Provence – Provinciae Regionis Galliae

by Abraham Ortelius

The prime tourist destination


Date of first edition:  1595

Date of this map: 1603

Dimensions (not including margins): 34,9 x 50,7 cm

Dimensions (including margins): 43,5 x 57,4 cm

Condition: Very good. Strong paper and wide margins. Original coloured.

Condition rating: A+

Verso: text in Latin

Map reference: Van den Broecke 47; Van der Krogt 3, 4700:31

From: Theatrum Orbis Terrarum; Van der Krogt 31:053, page 31 (verso)



Item number:
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Price (without VAT, possibly to be added): 800,00 (FYI +/- $888,00 / £712,00)
Unless otherwise specifically stated on this map page, we charge the following expedition costs in euro (unfortunatelly, gone up with Covid, but still too low in reality!): 
– Benelux: 40 euro
– Rest of Europe: 60 euro
– Rest of the World: 100 euro

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(Not) to understand a region’s history

The history and geography of the county Provence is a patchwork of constantly changing (close by or far away living) rulers of this region. Borders have been ever changing with the following persons in protagonist roles: the Count of Arles, the Count of Barcelona, ​​the Duke of Toulouse, the King of Naples, the Duke of Anjou, and of course the king of France. Moreover, The western part of the region was temporarily under Papal authority (1309-1376), but constantly under treat was by Languedoc, with varying success.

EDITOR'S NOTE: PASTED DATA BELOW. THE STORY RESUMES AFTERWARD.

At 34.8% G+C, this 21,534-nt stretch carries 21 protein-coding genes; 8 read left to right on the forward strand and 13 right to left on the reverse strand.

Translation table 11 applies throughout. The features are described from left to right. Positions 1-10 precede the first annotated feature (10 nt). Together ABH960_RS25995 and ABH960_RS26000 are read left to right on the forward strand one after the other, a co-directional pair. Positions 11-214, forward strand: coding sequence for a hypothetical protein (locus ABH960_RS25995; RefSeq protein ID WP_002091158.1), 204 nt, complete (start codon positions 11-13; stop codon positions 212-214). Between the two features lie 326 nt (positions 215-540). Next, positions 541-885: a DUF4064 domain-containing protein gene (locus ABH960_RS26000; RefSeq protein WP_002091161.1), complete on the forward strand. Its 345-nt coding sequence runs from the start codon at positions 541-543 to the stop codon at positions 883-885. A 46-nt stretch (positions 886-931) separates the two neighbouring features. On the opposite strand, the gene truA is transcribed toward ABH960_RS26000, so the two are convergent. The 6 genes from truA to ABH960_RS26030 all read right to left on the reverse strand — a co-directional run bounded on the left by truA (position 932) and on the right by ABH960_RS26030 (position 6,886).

Since 1486 the area was under the royal authority of Louis XI. But in the 16th century, the region became entangled in the Huguenot Wars. The area remained largely in Catholic hands. Prominently present are the Rhone Valley with delta and the River Durance cleaving through the county from the northeast. Just above Avignon in the east one notices  “chasteu neuf”, giving its name to some delicious papal nectar.

The village of Châteauneuf-du-Pape (postcard 1903)


The coastline, as shown here, runs from the Camargue in the west to the Var in the east. Further east lied the county of Nizza (Nice) which was between 1388 and 1860 connected to the Italian Piedmont-Sardinia.

Ortelius, who inserted this map in his Theatrum Orbis Terrarum from 1595, states Pierre-Jean Bompar as the cartographic source and alleged that he had published in 1591 a map of this  region in 1591. One notices finally the scale bar indicates the distances in Provinçal, French and Italian miles.


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